AG and Treasury oppose proposed huge pay increase for teachers
SEE ALSO :County to put up Sh300m tutors collegeThe teachers’ unions called off a two-week strike in January after Justice Nduma Nderi stepped in to arbitrate the pay dispute. Analyse memorandums The CPMU was tasked by the court to analyse memorandums of the Kenya National Union of Teachers (Knut) and Kenya Union of Post-Primary Education Teachers (Kuppet) against those of the Teachers’ Service Commission (TSC) and Salaries and Remuneration Commission (SRC) to guide the court in the negotiations. But yesterday, Cabinet Secretary Kazungu Kambi said at a Press Conference that the Government cannot afford a salary increment at the moment and denied that the CPMU proposed a salary increment in its memorandum. During the mention of the case yesterday, the TSC renewed its bid to have the application challenging the court’s jurisdiction to handle the matter heard as a priority.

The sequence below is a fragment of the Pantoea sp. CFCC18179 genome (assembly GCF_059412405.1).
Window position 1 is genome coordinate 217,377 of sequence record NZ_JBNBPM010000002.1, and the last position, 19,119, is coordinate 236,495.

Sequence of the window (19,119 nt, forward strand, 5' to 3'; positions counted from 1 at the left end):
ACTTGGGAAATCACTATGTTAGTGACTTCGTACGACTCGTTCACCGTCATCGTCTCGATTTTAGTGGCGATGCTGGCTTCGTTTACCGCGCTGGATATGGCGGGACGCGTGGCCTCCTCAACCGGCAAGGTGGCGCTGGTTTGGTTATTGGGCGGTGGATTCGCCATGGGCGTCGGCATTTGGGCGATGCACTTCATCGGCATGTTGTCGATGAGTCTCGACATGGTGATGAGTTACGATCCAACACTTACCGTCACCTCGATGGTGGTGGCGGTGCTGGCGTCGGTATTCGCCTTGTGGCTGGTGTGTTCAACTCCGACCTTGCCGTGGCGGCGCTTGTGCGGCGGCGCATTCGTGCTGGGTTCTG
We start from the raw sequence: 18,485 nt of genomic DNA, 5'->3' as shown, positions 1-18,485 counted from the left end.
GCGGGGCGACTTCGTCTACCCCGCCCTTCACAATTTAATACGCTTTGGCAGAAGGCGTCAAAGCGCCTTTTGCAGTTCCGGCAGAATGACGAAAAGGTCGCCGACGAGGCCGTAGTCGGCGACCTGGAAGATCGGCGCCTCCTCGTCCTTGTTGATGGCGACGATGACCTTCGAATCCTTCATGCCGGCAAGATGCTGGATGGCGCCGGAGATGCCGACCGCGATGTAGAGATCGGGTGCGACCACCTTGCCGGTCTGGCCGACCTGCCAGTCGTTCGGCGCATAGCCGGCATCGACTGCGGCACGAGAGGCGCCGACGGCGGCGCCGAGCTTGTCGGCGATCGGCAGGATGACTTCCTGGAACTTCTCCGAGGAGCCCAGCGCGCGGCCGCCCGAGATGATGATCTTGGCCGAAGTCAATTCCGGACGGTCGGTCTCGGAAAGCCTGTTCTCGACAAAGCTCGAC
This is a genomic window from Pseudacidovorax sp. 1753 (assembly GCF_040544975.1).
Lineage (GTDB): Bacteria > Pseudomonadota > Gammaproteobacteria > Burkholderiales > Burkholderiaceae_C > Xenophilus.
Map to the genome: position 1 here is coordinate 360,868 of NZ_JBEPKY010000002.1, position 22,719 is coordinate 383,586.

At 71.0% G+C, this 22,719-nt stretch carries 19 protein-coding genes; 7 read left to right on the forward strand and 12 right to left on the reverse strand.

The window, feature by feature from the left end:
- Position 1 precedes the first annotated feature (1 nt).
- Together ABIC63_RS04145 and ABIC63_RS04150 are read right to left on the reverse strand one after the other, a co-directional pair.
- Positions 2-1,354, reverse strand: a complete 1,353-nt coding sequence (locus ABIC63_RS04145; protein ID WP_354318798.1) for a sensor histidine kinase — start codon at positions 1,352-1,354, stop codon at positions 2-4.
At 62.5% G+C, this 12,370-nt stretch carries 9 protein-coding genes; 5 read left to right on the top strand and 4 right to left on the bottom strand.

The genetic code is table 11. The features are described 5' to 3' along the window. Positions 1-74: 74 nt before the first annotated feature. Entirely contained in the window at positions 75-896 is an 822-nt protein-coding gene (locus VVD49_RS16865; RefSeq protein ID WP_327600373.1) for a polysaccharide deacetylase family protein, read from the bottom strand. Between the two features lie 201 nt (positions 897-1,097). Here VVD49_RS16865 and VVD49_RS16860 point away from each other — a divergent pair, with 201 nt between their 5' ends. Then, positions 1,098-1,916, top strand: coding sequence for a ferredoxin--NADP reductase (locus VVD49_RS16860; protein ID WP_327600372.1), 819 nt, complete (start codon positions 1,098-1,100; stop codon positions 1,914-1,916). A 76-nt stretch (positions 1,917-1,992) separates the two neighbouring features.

SEE ALSO :Chaos in KNUT as school year beginsThe Treasury also told court that the Government’s huge investment in mega projects co-financed by development partners would not allow the exchequer to borrow to pay teachers’ salary demands. The Government insisted that only the SRC is mandated by law to manage the public wage bill and its recent efforts to set and review remunerations and benefits was supported by the Government. Thugge also said the SRC had harmonised salaries and allowances for teachers and civil servants and the demands by teachers would have to apply to the entire public service. The institutionalisation of the SRC in the Constitution, according to Mr Thugge, was an important step towards reforming the public sector, because it linked remuneration to the cost of living, on-the-job performance and productivity, and ensured that salary awards were sustainable. According the Treasury, if the teachers’ demands are effected, they would push the wage bill for the national government to Sh808. 1 billion from the current Sh568 billion. “If the public wage bill is too large relative to the GDP, it takes a significant share of our country’s entire resources produced domestically. This places a huge burden to resources and weakens our national competitiveness,” Thugge said. Wage bill He said that the Government’s current wage bill accounts for 52 per cent of the revenue collected by the Kenya Revenue Authority for payment of salaries and allowances, and was in excess of the recommended 35 per cent. “The option of additional borrowing means increased public debt. It is also not prudent to borrow, whether from foreign or domestic sources, to cater for recurrent expenditure, and in this case salary awards... No development partner will be ready to lend to finance payment of salaries,” Thugge said. He said that increased domestic borrowing will crowd out private investment, push up interest rates up and undermine employment creation efforts and contravenes the principles of public finance as outlined in the Constitution. “We cannot therefore afford to reduce the provision for operations and maintenance any further to cater for the salary increase. This leaves us with the option of reducing the development expenditure,” the Treasury PS said.
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